AGGCTTAG
    CGGAGAGA
    TACTCCTT
    ATTAGACG
    

NOTE: This is information that should have been supplied by the client. While it is possible to run bcbio without this, it is advisable not to.

NOTE: The barcodes written here should match the most prevalent barcodes in the Setting up for bcbio single cell RNA-Seq analysis section, Step 5.

  1. Create configuration template for single cell run:
details:
  - analysis: scRNA-seq
    algorithm:
      transcriptome_fasta: /n/data1/cores/bcbio/PIs/PI_name/ref_data/Mus_musculus.GRCm38.cdna.all.fa
      transcriptome_gtf: /n/data1/cores/bcbio/PIs/PI_name/ref_data/Mus_musculus.GRCm38.92.gtf
      umi_type: harvard-indrop-v3
      minimum_barcode_depth: 1000
      cellular_barcode_correction: 1
      sample_barcodes: /n/data1/cores/bcbio/PIs/PI_name/meta/hbc02055-sample-barcodes-rc.txt
    genome_build: mm10

NOTE: If you want to perform the same barcode selection as cellranger, then you can add auto in minimum_barcode_depth parameter.

NOTE: The .gtf is only used to link genes to transcripts - does not use the coordinates, so it is fine that the coordinates reference the genome.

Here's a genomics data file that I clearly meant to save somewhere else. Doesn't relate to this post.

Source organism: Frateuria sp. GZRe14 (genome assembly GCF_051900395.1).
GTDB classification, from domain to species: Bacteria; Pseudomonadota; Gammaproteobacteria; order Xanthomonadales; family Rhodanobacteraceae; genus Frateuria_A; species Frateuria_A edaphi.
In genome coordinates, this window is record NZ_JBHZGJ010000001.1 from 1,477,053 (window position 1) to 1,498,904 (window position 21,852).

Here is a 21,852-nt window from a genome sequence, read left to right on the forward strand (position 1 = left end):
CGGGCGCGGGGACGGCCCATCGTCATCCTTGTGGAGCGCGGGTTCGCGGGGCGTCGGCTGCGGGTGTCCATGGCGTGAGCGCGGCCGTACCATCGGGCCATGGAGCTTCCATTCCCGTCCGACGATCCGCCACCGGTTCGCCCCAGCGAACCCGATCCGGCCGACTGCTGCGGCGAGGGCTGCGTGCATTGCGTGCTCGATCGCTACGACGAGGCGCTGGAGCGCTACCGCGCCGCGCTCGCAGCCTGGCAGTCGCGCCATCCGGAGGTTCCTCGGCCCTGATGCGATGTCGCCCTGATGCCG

1. Normal bcbio configuration file creation:

    bcbio_nextgen.py -w template ../config/scRNAseq_config_template.yaml ../meta/PI_name.csv ../hbcXXXXX/seq_dir/Data/Intensities/BaseCalls/cat*fastq.gz
    
  2. Create script (below) to run job on O2 and run with sbatch ../../runJob-PI_name-scRNAseq.slurm:

#!/bin/sh
#SBATCH -p medium
#SBATCH -J win-full
#SBATCH -o run.o
#SBATCH -e run.e
#SBATCH -t 4-00:00
#SBATCH --cpus-per-task=1
#SBATCH --mem=8000
#SBATCH --mail-type=ALL
#SBATCH --mail-user=piper@hsph.harvard.edu

/n/app/bcbio/dev/anaconda/bin/bcbio_nextgen.py ../config/PI_name.yaml -n 48 -t ipython -s slurm -q medium -r t=4-00:00